In general, the toilet seat was the most contaminated area, top and bottom, followed by the floor around the toilet, and the walls on either side.

However, it turned out that the toilet lid itself remained strangely clean.

Surprisingly, the researchers found that leaving the lid open or closed made no statistically significant difference to the spread of bacteria in the bathroom.

Surprisingly, the researchers found that leaving the lid open or closed made no statistically significant difference to the spread of bacteria in the bathroom.

The researchers wrote: ‘Surprisingly, MS2 contamination from the bottom or top of the toilet lid was consistently low regardless of lid position before flushing.’

The public toilets in the study, which do not have a lid to close, were found to be consistently more contaminated than the domestic toilet.

But the researchers suggest that this is likely due to higher flow of water in the toilet bowl during flushing in public toilets.

But there’s still no reason to fear flushing your toilet, as the researchers believe there is a solution.

The scientists tested how bacteria were spread during routine toilet cleaning with and without the use of disinfectant.

They found that cleaning with the brush alone spread MS2 bacteria to the brush, toilet brush holder and parts of the surrounding area.

But vigorous brushing in addition to the addition of disinfectant reduced toilet water contamination by 99.99 percent compared to brushing alone.

Adding Lysol disinfectant to the bowl before flushing also saw statistically significant reductions in the contamination of the brush used to clean the toilet.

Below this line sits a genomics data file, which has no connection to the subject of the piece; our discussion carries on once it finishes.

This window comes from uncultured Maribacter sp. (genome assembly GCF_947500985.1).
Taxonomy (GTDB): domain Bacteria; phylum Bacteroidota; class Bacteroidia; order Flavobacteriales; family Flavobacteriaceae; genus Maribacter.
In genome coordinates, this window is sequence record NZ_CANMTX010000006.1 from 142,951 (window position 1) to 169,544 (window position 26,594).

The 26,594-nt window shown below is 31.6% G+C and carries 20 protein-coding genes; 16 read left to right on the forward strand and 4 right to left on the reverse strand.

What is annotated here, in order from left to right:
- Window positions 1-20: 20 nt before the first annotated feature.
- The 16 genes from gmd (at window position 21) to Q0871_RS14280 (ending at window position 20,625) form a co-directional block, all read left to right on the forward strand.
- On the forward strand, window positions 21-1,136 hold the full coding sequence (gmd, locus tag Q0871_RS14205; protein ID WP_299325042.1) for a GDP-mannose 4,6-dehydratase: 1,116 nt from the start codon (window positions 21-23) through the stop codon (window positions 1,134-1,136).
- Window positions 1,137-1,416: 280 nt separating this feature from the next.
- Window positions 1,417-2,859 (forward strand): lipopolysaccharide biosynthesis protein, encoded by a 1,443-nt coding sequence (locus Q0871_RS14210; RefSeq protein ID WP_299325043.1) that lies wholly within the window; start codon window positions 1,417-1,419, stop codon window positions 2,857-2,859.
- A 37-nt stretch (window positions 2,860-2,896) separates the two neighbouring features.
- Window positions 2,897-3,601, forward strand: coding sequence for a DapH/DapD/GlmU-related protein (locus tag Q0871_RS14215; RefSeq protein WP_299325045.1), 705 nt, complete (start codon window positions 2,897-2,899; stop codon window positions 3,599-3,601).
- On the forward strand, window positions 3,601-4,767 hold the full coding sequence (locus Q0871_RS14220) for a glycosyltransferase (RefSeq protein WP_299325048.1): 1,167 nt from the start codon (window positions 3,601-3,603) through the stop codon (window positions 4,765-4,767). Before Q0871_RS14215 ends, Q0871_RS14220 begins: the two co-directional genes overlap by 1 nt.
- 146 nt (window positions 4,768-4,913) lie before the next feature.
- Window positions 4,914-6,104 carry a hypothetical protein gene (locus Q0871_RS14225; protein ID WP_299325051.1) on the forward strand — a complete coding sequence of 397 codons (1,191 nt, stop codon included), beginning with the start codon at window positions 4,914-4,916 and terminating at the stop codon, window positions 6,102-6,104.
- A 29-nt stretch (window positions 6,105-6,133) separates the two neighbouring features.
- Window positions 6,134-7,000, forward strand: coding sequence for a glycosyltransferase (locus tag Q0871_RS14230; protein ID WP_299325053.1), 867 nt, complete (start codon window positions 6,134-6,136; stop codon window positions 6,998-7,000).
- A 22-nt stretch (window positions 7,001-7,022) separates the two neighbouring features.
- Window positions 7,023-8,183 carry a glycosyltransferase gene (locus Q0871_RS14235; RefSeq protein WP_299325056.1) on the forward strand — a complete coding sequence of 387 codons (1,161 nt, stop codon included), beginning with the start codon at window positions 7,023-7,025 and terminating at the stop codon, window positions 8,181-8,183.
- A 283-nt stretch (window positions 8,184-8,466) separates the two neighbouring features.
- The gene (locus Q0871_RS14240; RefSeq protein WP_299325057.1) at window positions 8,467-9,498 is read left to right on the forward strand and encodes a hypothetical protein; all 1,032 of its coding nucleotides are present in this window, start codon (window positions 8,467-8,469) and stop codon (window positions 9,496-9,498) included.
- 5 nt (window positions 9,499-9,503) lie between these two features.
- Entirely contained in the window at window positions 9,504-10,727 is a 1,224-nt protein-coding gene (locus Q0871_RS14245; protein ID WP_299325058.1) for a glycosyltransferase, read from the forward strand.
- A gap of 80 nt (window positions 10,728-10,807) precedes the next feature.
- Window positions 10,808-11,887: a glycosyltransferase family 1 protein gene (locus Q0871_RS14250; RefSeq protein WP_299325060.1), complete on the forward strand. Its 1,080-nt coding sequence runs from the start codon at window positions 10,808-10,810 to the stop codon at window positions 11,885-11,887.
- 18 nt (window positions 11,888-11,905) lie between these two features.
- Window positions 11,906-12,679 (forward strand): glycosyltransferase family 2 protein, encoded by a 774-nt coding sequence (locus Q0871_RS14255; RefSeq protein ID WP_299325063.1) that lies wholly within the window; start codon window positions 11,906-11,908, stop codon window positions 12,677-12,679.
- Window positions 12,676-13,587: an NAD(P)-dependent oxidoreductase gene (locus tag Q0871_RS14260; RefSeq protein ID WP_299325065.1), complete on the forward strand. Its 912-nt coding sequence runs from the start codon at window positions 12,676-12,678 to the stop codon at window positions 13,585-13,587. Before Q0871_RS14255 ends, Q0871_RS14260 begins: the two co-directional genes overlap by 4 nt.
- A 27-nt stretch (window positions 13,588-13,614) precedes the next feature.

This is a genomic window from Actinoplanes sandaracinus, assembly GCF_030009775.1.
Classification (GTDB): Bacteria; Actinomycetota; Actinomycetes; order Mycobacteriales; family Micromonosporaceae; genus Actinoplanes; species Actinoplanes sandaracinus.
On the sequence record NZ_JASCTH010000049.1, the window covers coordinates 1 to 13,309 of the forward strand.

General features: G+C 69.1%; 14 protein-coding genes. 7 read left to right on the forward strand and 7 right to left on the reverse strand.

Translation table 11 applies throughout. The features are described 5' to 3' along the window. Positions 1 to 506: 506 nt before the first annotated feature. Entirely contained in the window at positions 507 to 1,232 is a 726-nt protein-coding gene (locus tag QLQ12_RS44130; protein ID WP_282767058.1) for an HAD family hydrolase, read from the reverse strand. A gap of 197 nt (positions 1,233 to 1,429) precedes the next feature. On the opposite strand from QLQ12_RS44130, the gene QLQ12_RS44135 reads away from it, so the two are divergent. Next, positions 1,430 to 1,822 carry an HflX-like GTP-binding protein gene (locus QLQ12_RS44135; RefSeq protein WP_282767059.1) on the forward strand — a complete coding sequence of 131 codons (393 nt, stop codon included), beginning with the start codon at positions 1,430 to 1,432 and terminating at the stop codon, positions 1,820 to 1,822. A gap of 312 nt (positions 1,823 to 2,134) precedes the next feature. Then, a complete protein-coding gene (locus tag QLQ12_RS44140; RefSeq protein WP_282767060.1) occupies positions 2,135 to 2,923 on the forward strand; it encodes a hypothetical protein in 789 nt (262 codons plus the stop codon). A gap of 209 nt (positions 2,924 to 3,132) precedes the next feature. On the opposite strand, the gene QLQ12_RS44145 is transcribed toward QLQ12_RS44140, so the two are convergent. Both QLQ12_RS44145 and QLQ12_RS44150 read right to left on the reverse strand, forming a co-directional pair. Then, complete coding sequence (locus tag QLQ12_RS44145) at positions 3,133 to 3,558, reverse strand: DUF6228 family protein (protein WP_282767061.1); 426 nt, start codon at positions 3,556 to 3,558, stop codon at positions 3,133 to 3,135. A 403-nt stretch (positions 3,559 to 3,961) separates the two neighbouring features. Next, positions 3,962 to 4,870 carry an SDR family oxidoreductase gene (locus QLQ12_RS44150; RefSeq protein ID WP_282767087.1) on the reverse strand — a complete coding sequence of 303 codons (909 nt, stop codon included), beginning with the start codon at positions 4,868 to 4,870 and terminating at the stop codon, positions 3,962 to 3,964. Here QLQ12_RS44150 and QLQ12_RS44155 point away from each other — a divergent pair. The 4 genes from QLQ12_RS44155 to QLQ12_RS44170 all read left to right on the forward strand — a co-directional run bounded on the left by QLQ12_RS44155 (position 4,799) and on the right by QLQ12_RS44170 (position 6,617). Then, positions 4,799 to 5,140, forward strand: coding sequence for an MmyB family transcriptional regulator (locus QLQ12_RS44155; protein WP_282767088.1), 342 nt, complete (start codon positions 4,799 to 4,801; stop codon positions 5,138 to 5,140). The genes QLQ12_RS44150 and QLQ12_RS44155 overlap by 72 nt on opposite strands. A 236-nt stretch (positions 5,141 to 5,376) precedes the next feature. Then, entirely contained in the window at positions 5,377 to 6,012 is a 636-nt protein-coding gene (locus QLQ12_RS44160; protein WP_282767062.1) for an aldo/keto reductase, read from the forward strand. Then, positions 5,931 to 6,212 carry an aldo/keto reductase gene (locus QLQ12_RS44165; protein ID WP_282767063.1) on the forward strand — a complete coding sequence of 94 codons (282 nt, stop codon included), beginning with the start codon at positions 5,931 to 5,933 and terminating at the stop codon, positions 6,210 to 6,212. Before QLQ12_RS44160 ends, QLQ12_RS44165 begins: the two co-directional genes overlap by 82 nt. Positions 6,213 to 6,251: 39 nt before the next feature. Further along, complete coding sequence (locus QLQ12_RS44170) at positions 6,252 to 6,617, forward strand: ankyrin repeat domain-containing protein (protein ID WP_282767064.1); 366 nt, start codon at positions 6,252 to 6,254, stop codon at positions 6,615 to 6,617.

Although disinfectant did not stop cleaning from dispersing some aerosolized bacteria in the bathroom, it did significantly reduce the amount of bacteria left in the bowl.

But, as this graph shows, adding disinfectant to the toilet bowl during cleaning resulted in significant reductions in the amount of bacteria in the bowl.  It is important to note that the scale on this graph is logarithmic rather than linear, so differences may appear less significant than they actually are

But, as this graph shows, adding disinfectant to the toilet bowl during cleaning resulted in significant reductions in the amount of bacteria in the bowl. It is important to note that the scale on this graph is logarithmic rather than linear, so differences may appear less significant than they actually are

This is important because the researchers note that bacteria can linger in the toilet even after several flushes.

For example, if you share a bathroom with someone who has norovirus, you can become infected with their disease by flushing, even if you don’t use the toilet directly after them.

Still, given the significant effect of disinfectant on levels of bacteria in the water, the researchers say that regular toilet disinfection is the best way to reduce this risk.

The use of disinfectant is especially important when a member of the household has a compromised immune system.

Although the researchers note that the levels of contamination found in this study were relatively low, they maintain that this shows that flushing is a potential route of infection.

They therefore recommend ‘regular disinfection of all toilet surfaces after toilet brushing, and/or the use of a disinfectant that leaves residual microbial activity.

“Especially when the household is occupied by an individual with an active infection with a virus, such as norovirus, which causes acute gastroenteritis.”